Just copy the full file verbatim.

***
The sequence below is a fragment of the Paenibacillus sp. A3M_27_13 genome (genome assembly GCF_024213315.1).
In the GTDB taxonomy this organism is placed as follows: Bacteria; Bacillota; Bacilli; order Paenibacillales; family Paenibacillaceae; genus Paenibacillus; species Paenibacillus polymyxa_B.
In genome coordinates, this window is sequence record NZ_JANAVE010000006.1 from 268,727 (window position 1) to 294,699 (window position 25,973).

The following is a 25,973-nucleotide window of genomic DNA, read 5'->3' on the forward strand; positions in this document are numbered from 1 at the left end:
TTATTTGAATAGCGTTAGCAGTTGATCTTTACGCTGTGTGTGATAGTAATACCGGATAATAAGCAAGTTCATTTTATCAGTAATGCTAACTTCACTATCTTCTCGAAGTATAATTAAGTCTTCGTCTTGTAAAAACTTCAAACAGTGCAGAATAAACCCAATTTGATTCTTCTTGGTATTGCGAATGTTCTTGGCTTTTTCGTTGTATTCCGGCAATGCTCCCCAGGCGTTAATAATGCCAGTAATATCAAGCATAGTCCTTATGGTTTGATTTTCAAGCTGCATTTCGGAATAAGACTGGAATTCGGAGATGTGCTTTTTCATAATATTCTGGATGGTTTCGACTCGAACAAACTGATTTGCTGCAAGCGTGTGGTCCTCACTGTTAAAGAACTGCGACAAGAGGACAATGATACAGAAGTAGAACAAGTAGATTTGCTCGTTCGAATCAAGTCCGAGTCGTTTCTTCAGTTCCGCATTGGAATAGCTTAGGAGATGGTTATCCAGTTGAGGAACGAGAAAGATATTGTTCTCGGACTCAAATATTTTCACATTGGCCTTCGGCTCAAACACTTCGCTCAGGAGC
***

The sequence below is a fragment of the Paenibacillus sp. A3M_27_13 genome (genome assembly GCF_024213315.1).
In the GTDB taxonomy this organism is placed as follows: Bacteria; Bacillota; Bacilli; order Paenibacillales; family Paenibacillaceae; genus Paenibacillus; species Paenibacillus polymyxa_B.
In genome coordinates, this window is sequence record NZ_JANAVE010000006.1 from 268,727 (window position 1) to 294,699 (window position 25,973).

The following is a 25,973-nucleotide window of genomic DNA, read 5'->3' on the forward strand; positions in this document are numbered from 1 at the left end:
TTATTTGAATAGCGTTAGCAGTTGATCTTTACGCTGTGTGTGATAGTAATACCGGATAATAAGCAAGTTCATTTTATCAGTAATGCTAACTTCACTATCTTCTCGAAGTATAATTAAGTCTTCGTCTTGTAAAAACTTCAAACAGTGCAGAATAAACCCAATTTGATTCTTCTTGGTATTGCGAATGTTCTTGGCTTTTTCGTTGTATTCCGGCAATGCTCCCCAGGCGTTAATAATGCCAGTAATATCAAGCATAGTCCTTATGGTTTGATTTTCAAGCTGCATTTCGGAATAAGACTGGAATTCGGAGATGTGCTTTTTCATAATATTCTGGATGGTTTCGACTCGAACAAACTGATTTGCTGCAAGCGTGTGGTCCTCACTGTTAAAGAACTGCGACAAGAGGACAATGATACAGAAGTAGAACAAGTAGATTTGCTCGTTCGAATCAAGTCCGAGTCGTTTCTTCAGTTCCGCATTGGAATAGCTTAGGAGATGGTTATCCAGTTGAGGAACGAGAAAGATATTGTTCTCGGACTCAAATATTTTCACATTGGCCTTCGGCTCAAACACTTCGCTCAGGAGC